In her recent article “The Ontology of SocialGroups”, Thomasson (Synthese 196:4829–4845, 2019) argues that socialgroups can be characterized in terms of the norms that surround them. We show that according to Thomasson’s normativity-based criterion, the dead constitute a social group, since there are widespread and well-defined social norms as to how to treat the dead, such as the norm expressed in the title (“Speak no ill of the dead”). We argue that the (...) example of the dead must not be interpreted as a counterexample to this criterion, and that, rather, there are good reasons to think of the dead as a genuine social group. Furthermore, the dead as a social group exist, regardless of whether or not the dead (i.e. the members of this social group) exist as persons. This view is clearly incompatible with the idea that socialgroups can be explained by citing features of their members, which is why we take the case of the dead to pose a challenge for the thesis of individualism. We consider the ontological implications of this example and suggest that socialgroups ought to be seen as reifications of social norms. Another implication of taking the dead to be a social group is that the presence of external norms is sufficient for the existence of a social group, and therefore internal norms are not necessary. We defend this implication against some potential theoretical and moral problems. (shrink)
Reasoning about socialgroups and their associated markers was investigated as a particular case of human reasoning about cue-category relationships. Assertions that reasoning involving cues and associated categories elicits specific probabilistic assumptions are supported by the results of three experiments. This phenomenon remains intact across the use of categorical syllogisms, conditional syllogisms, and the use of socialgroups that vary in their perceived cohesiveness, or entitativity. Implications are discussed for various theories of reasoning, and additional aspects (...) of social group/coalitional reasoning are also discussed. (shrink)
For the contemporary reader of Psychoanalysis: Its Image and Its Public the analyses of communicative systems in the book provides a challenging occasion for reconsidering current social psychological thinking about the character of socialgroups. In Moscovici's careful delineation of the communicative systems of diffusion, propagation and propaganda through his content analysis of the French press, one can also see the description of different types of group structured through distinctive social psychological organisations. Moscovici himself suggests that (...) the genres of diffusion, propagation and propaganda are each linked to the construction of a specific type of social-psychological object, opinion, attitude and stereotype respectively. But one can also identify different forms of affiliation corresponding to each communicative genre, and consequently also different representations of the people who constitute both the in-group and the out-group in each instance. The affiliative bonds might be described as forms of sympathy, communion and solidarity. (shrink)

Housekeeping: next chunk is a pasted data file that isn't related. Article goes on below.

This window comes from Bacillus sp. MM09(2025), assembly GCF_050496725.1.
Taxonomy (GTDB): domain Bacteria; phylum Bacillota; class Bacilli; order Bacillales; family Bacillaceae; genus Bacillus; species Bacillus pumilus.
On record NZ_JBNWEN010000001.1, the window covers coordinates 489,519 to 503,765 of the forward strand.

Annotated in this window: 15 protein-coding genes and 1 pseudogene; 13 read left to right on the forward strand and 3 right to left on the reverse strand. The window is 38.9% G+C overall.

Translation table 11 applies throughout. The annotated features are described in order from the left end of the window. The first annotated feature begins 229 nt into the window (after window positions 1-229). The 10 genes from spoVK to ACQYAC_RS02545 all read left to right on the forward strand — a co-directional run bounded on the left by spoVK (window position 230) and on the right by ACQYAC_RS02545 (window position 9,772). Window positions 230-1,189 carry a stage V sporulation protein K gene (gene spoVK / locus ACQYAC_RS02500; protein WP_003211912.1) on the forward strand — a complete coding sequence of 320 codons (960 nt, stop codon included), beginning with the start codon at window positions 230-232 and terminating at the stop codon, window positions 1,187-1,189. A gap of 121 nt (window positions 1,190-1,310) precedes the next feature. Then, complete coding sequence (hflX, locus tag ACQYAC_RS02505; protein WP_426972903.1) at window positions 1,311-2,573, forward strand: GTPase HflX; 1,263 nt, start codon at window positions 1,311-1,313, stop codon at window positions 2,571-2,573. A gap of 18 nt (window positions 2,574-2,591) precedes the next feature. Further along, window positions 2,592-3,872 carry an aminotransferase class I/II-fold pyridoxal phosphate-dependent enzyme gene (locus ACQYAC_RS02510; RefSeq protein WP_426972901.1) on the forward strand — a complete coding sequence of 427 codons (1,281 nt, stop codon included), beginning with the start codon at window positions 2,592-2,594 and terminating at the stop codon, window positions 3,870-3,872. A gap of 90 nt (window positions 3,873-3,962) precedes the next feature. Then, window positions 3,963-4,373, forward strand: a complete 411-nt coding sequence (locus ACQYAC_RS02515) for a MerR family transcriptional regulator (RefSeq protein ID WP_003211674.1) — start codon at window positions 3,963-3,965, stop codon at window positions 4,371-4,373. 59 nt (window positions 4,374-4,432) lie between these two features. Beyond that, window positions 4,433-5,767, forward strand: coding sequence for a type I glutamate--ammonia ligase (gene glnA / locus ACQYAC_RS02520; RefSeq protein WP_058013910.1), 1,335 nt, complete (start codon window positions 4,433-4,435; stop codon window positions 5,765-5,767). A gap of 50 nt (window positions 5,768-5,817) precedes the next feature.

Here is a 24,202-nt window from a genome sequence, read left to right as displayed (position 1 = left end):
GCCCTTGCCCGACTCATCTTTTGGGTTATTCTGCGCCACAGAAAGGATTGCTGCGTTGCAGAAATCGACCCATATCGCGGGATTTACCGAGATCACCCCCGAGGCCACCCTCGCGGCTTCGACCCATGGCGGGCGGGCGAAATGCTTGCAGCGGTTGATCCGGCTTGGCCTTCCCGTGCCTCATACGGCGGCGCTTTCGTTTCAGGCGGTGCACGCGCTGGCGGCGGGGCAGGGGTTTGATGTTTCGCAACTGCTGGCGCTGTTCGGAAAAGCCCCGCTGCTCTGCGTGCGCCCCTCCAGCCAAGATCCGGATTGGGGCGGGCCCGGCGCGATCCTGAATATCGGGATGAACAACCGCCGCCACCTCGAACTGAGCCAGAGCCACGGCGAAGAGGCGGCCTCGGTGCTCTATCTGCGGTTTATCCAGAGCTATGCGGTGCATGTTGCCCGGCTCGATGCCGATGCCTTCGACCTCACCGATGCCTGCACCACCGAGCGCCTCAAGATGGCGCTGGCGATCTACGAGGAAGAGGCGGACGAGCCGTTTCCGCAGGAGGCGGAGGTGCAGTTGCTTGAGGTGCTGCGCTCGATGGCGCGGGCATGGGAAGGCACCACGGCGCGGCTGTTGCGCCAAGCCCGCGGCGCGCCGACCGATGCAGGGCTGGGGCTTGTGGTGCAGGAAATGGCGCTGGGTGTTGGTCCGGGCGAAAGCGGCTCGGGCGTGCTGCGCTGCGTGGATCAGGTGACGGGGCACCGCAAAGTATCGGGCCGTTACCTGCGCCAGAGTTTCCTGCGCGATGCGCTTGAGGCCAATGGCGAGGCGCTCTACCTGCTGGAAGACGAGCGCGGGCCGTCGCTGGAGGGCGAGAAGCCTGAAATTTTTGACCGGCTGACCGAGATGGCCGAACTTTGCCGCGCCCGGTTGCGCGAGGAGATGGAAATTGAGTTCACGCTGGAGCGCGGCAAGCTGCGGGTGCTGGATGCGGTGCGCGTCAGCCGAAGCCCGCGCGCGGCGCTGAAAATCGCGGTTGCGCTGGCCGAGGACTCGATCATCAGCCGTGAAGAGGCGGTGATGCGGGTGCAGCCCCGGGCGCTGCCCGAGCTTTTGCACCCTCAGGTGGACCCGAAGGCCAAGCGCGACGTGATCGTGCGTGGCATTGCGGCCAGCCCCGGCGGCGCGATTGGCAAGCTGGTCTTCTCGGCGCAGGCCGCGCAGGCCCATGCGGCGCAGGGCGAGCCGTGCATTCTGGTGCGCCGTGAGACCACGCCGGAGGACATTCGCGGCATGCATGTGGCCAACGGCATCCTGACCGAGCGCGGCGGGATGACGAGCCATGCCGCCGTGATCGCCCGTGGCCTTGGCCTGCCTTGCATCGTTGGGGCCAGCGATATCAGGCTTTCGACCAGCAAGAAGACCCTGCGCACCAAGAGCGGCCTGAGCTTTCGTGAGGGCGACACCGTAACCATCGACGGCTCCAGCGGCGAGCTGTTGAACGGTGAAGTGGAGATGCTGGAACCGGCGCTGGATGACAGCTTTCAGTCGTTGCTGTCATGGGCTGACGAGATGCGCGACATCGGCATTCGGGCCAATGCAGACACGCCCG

It is usually accepted that whether or not indirect discrimination is a form of immoral discrimination, it appears to be structurally different from direct discrimination. First, it seems that either one involves the agent focusing on different things while making a decision. Second, it seems that the victim’s group membership is relevant to the outcomes of either sort of action in different ways. In virtue of these two facts, it is usually concluded that indirect discrimination is structurally different from direct (...) discrimination. I argue against the notion that indirect discrimination and direct discrimination have significantly different structures. I first argue that both kinds of discrimination involve similar decision-making processes. Second, I analyze how being in a social group affects personal identity, and from there argue that indirect discrimination and direct discrimination are about group membership similarly. In virtue of these two arguments, I conclude that direct and indirect discrimination are structurally similar. (shrink)
In this article we present an engineering approach for the integration of social group dynamics in the behavior modeling of multiagent systems. To this end, a toolbox was created that brings together several theories from the social sciences, each focusing on different aspects of group dynamics. Due to its modular approach, the toolbox can either be used as a central control component of an application or it can be employed temporarily to rapidly test the feasibility of the incorporated (...) theories for a given application domain. This is exemplified by applying the toolbox to different applications. (shrink)
In responding to Anderson, Tobin, and Mills, I focus on questions about non-ideal theory, normative individualism, and standpoint theory. In particular, I ask whether feminist theorizing can be "liberal" and yet not embody the problematic forms of abstraction and individualism described in "Challenging Liberalism". Ultimately, I call for methods of theorizing that illuminate and challenge oppressive social hierarchies.